Taraf de Haïdouks
Text in englischer Sprache verfügbarThe ancient musical traditions of the "lautari" gypsies of Romania are extended through the unique performances of Taraf de Haïdouks, a band of 12 instrumentalists and singers aged 20 to 78. In addition to recording four memorable albums of traditional tunes, the group has appeared on television with Yehudi Menuhin and has recorded and performed with Swiss pop star Stephan Eicher. The music of Taraf de Haïdouks was featured in Tony Gartlif's award-winning film, Latcho Drom. According to David Harrington of Kronos Quartet, Taraf de Haïdouks "take their listeners to the essence of music; that place where the bow meets the string and a world of action follows." Taraf de Haïdouks, who take their name from the Haidouks, Robin Hood-like thieves who are recalled in many of the group's ballads, hail from the small Romanian vollage of Clejani, southwest of Bucharest. The group stuck close to their home village until being "discovered" by Stephen Karo and Michael Winter, two Belgian music fans who became enchanted with Taraf de Haïdouks' music during a trip to Romania in 1990. In addition to organizing several concerts for the band in Belgium, Karo and Winter brought them to the attention of world music record label, Crammed Discs. After performing to an enthusiastic crowd at the WOMAD festival in 1991, Taraf de Haïdouks released their debut album, Musique Des Tsiganes De Roumanie. The album reached the top slot on Europe's world music charts and introduced the band's music to a global audience. Taraf de Haïdouks' second album, Honourable Brigands, released in 1994, was voted "Best World Music Album" by the German Critics Association. The group continued their success with Dumbala Dumba, released in 1998, which featured appearances by such guests as Rosioru, a master of Valachian Gypsy crooners, Viorica Rudareasa, a renowned Romanian female vocalist, and Napoleon, a member of the Urasi, a Romanian bear trainer caste. Taraf de Haïdouks' self-titled fourth album was released in 1999. A documentary video of Taraf de Haïdouks was filmed by French director Guy Demoy in 1998.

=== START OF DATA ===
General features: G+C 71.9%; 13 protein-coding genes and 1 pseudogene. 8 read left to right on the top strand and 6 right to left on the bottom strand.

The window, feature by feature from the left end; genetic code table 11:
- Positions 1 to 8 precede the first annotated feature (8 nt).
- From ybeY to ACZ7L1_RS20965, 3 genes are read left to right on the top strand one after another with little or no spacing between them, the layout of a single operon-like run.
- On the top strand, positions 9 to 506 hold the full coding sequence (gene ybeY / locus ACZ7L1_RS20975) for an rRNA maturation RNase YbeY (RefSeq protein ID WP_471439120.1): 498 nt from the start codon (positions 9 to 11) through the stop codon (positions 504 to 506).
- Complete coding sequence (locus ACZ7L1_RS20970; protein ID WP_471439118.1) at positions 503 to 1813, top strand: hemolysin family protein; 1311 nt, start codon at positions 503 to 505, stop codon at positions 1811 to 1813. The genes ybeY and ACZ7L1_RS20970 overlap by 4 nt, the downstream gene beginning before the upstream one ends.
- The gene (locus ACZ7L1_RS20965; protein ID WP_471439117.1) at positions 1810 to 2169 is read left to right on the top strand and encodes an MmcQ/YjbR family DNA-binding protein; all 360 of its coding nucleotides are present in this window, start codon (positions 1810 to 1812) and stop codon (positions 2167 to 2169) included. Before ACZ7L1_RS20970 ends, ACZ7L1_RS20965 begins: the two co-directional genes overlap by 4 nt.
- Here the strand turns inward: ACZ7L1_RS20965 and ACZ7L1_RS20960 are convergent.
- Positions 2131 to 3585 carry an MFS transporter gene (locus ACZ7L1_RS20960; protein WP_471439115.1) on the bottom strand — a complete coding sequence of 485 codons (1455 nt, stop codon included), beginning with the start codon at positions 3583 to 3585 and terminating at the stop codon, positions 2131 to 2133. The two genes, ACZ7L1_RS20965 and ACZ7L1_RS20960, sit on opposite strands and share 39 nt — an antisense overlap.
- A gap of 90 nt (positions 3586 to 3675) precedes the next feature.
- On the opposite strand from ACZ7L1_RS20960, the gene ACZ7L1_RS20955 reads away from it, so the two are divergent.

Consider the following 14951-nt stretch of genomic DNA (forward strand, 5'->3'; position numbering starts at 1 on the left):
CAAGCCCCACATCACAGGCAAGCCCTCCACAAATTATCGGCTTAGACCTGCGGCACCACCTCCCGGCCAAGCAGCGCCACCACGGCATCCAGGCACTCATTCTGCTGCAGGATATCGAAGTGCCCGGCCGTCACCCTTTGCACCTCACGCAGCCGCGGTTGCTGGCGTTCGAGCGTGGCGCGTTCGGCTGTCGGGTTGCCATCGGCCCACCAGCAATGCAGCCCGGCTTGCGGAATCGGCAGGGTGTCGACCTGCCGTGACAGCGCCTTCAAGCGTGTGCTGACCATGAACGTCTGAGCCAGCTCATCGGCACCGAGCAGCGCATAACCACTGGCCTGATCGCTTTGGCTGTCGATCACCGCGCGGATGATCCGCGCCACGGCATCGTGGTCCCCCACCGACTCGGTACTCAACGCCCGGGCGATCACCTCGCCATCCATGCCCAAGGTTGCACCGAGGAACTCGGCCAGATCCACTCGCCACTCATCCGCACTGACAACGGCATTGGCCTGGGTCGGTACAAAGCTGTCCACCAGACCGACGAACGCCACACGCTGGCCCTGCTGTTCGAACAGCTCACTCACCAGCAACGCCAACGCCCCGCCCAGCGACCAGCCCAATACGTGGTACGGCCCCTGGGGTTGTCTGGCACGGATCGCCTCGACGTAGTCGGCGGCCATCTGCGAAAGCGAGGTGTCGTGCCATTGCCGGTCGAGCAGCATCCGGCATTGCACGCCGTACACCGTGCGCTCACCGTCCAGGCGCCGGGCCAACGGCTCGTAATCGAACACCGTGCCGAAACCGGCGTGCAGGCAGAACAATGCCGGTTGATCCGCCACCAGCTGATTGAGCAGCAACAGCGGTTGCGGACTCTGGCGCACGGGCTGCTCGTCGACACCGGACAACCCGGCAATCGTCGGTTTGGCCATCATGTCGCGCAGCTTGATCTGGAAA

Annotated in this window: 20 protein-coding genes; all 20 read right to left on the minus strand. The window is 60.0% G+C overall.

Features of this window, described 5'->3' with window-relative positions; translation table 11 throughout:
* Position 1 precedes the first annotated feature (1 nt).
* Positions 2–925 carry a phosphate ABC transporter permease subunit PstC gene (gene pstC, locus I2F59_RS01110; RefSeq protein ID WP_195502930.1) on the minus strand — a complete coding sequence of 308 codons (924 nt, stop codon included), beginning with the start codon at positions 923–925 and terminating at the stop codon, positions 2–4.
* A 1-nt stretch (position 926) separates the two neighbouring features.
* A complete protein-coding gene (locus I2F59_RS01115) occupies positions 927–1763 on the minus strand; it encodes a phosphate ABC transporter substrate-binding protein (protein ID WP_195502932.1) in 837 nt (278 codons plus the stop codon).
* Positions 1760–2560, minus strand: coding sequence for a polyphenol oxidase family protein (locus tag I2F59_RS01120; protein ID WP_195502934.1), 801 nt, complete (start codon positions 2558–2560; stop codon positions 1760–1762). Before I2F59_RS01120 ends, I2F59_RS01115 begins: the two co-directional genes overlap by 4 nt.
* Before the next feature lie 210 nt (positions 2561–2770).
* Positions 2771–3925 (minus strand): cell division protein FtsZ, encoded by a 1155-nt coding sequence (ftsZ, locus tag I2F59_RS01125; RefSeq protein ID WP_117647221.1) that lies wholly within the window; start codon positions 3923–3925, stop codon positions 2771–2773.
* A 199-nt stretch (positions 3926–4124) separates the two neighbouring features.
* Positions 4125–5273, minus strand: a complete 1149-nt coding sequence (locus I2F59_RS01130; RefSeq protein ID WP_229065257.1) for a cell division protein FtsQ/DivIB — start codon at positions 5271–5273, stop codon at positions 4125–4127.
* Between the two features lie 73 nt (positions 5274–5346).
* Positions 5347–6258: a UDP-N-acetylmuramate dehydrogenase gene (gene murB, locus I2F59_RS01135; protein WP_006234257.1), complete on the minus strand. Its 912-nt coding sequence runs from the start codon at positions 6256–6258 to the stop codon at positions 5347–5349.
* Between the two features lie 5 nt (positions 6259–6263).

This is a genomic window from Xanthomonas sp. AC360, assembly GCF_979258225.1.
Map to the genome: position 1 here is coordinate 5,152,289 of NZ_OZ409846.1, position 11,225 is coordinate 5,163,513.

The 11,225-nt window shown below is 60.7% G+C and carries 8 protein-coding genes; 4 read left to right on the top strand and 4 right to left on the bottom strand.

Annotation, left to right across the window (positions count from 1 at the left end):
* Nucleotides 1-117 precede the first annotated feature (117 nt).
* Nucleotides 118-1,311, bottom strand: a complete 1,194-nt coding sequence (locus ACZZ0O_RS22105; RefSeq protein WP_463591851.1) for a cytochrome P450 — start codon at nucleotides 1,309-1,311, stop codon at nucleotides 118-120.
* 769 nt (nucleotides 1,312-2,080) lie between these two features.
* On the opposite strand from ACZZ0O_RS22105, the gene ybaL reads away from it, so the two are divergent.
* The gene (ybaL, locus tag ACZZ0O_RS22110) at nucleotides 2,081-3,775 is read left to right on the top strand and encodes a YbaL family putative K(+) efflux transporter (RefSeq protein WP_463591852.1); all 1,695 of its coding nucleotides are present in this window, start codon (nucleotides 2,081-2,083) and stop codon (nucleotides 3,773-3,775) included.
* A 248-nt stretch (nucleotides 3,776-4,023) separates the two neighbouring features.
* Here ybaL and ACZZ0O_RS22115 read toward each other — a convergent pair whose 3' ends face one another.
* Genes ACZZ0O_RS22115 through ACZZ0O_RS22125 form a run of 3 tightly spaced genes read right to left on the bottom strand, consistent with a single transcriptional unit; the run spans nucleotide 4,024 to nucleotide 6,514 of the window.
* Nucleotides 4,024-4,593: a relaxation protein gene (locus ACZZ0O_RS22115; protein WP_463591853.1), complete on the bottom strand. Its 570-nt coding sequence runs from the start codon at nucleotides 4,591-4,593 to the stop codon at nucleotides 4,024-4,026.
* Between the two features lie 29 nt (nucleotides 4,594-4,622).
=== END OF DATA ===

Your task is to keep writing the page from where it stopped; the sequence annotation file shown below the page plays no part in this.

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Aus aller Welt - Erschienen am 31. Juli 2001 | Crammed Discs
Having appeared at Johnny Depp's Viper Room for the rumored sum of 100,000 dollars as well as in his film The Man Who Cried and as runway models for Yohji Yamamoto, Taraf de Haïdouks would seem to be running the risk of corruption, but their music remains firmly planted in the Romanian gypsy band tradition. On this disc they were recorded live in Bucharest, where they were once shunned because of the belief that their nomadic tendencies kept them from being truly Romanian. Joining the band, which is now up to 13 members, are musicians from Bulgaria and Turkey as well as the Macedonian Kocani Orkestar Gypsy Band. The music is as potent as ever, with majestic, organic arrangements and playing so powerful it's not hard to understand why these men have devoted their lives to this time-honored music. © Travis Drageset /TiVo